Capitol, Trump, Protesters, tear gas
Police used tear gas as pro-Trump supporters rioted and breached the US Capitol in Washington, DC, on January 6, 2021. Photo credit: © Lev Radin/Pacific Press via ZUMA Wire

Warning signs were ignored in the days leading up to the Capitol Hill insurrection.

UPDATE, January 8, 2021: In a statement to WhoWhatWhy, DLive said it suspended three accounts, banned two accounts from live streaming, forced offline five channels, and permanently removed over 100 past broadcasts from their platform following the Capitol breach.

“Our team and community members have been actively screening across our platform for any content that has violated our Terms of Service and Community Guidelines on or about January 6th,” the statement said.

January 7, 2021: The Trump-inspired riot on Capitol Hill could be just the beginning, with more violence on the way potentially targeting various state legislatures, according to experts who track far-right extremist groups.

“Because of the trajectory that we’re seeing in terms of the intensification of the violence leading up to today, all signs indicate right now that, absent significant intervention, the level of violence will continue to increase,” Devin Burghart, executive director of the Institute for Research & Education on Human Rights, an organization that analyzes right-wing movements, said on Wednesday. 

In a press conference on Thursday, District of Columbia Mayor Muriel Bowser said she is concerned about what might happen on Inauguration Day, January 20, and on the days leading up to it. More so-called “Stop the Steal” protests are planned for this weekend amid fears they could turn violent.

“If there isn’t some level of accountability for the protesters who did these heinous acts, if there is not a widespread, unanimous condemnation of this kind of activity without hesitation or without pause, then it will be seen as a green light by far-right activists to move forward,” Burghart told WhoWhatWhy

But far from condemning the mob’s violence, President Trump tweeted a short video Wednesday afternoon reiterating his baseless election fraud claims — the very rhetoric that has emboldened his supporters to rebel against the electoral process — while telling the rioters, “We love you. You’re very special.”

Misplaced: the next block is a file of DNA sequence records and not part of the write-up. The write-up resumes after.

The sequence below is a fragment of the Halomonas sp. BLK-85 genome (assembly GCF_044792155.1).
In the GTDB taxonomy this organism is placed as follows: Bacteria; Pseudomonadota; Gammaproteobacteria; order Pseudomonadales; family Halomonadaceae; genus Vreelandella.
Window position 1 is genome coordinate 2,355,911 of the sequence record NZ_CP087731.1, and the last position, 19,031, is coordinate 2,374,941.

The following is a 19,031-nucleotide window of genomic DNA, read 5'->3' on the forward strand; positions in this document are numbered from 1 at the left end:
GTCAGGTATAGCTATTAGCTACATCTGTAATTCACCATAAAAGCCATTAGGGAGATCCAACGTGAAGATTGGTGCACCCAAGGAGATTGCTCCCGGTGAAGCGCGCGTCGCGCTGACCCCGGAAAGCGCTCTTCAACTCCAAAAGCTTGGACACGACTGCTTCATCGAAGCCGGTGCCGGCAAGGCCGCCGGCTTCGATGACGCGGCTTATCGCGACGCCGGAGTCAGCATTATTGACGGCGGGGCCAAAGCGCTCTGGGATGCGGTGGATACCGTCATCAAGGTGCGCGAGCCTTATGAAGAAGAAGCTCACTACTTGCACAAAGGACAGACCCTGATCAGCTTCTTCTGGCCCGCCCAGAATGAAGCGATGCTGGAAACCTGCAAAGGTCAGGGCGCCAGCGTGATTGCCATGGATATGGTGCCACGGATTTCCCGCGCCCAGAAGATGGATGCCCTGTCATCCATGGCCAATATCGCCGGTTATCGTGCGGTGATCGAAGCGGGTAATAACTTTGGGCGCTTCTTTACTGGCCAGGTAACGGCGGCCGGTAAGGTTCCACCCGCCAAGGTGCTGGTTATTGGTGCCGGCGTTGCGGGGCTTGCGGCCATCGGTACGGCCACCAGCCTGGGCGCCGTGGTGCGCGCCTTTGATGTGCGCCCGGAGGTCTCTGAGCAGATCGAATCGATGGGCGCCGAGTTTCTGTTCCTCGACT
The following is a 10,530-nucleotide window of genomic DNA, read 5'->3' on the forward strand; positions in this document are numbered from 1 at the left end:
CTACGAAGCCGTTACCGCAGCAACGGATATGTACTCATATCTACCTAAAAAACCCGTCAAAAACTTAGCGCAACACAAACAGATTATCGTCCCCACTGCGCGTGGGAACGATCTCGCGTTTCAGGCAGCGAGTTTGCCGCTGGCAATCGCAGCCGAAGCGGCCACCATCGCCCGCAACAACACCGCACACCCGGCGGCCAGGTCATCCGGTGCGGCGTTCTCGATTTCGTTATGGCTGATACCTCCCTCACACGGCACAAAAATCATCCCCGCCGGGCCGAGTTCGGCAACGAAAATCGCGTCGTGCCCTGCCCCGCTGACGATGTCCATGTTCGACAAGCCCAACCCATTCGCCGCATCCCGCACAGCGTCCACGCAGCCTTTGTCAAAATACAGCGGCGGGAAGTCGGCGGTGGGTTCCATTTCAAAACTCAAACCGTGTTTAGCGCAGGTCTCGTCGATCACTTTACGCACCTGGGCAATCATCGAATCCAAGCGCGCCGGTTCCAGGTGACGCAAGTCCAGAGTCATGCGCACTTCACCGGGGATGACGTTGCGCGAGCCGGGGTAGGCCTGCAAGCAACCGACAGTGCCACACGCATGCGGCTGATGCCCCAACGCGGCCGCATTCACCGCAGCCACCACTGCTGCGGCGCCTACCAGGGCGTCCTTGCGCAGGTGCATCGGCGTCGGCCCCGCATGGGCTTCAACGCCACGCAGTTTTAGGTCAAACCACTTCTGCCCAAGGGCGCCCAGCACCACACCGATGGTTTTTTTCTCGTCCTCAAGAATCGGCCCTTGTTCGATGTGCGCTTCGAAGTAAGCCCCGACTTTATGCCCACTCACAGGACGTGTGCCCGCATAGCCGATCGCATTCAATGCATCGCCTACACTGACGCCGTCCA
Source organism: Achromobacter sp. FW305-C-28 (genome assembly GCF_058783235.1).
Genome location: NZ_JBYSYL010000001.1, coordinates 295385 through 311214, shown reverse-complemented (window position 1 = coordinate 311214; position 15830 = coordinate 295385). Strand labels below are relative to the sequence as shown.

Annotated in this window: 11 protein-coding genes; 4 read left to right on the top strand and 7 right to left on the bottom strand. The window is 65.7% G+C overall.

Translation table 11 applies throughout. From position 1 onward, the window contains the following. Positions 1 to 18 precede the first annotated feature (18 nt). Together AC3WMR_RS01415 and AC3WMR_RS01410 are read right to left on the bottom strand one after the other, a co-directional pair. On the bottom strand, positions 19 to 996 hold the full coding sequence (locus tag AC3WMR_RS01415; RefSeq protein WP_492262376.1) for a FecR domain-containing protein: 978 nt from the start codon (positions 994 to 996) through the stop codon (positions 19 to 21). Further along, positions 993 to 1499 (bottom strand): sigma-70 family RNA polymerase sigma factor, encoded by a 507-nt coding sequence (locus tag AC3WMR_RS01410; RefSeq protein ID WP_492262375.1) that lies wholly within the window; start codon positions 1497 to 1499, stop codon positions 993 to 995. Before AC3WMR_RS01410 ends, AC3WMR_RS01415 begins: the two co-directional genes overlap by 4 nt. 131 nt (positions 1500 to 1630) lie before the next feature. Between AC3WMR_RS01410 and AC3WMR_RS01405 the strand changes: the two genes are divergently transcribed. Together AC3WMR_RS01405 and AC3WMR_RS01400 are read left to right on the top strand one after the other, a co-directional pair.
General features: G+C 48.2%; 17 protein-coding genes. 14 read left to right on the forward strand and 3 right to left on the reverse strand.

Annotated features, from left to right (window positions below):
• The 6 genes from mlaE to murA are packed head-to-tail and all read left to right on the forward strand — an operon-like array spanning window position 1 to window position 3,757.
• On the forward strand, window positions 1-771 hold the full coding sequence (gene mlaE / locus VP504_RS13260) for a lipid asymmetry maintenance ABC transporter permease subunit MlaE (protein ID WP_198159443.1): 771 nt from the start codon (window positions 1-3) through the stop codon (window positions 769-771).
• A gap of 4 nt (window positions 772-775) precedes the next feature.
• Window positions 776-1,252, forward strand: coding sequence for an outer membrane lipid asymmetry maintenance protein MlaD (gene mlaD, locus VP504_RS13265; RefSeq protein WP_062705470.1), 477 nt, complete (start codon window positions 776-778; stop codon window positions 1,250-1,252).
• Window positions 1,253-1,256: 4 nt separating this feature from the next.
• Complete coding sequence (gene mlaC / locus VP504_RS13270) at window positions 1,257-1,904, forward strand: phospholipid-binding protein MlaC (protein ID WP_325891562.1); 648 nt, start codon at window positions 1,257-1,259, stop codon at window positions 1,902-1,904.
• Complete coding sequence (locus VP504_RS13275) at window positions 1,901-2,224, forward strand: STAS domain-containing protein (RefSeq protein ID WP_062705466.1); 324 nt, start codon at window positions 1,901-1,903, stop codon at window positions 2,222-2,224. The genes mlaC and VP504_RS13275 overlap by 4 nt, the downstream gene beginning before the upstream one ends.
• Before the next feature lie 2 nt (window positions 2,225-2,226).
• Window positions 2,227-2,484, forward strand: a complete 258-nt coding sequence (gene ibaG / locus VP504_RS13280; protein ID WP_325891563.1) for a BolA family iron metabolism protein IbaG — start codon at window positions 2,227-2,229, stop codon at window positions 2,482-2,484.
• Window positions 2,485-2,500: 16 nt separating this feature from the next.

Both Twitter and Facebook took down the video, along with other tweets, arguing that the posts were “repeated and severe violations” of the platforms’ rules. Twitter and Facebook also locked Trump’s accounts. Facebook then banned Trump indefinitely.

Within the melting pot of self-proclaimed militia groups, white supremacists, and die-hard Trump supporters that descended on Capitol Hill, there were those who have been eager to initiate what they’re calling a second civil war. 

“That kind of stuff has real implications and real consequence because it means that the gloves are off and that there are no more rules,” Burghart said, “and when that happens, that’s the kind of signal that folks on the far right, from the Proud Boys and other militias to neo-Nazi accelerationists, are looking for to try to kick things off.” 

In the days leading up to Wednesday’s planned rally, talks about violence were ramping up on popular right-wing online forums and social media platforms such as Parler, according to the Anti-Defamation League (ADL), an anti-hate organization. In a thread about Congress on “” forum, one user wrote, “Please, I dare them to defy the constitution while millions of patriots are anxiously waiting to hang them and gun them down in the streets like the tyrants they are,” the ADL reported

Trump fan and white supremacist Nick Fuentes also hinted at killing members of state legislatures during a live stream Tuesday night — earning $2,800 through supporter donations for the stunt. “What can you and I do to state legislators, besides kill them?” he asked. “Although, I’m not advising that, but I mean, what else are you going to do?”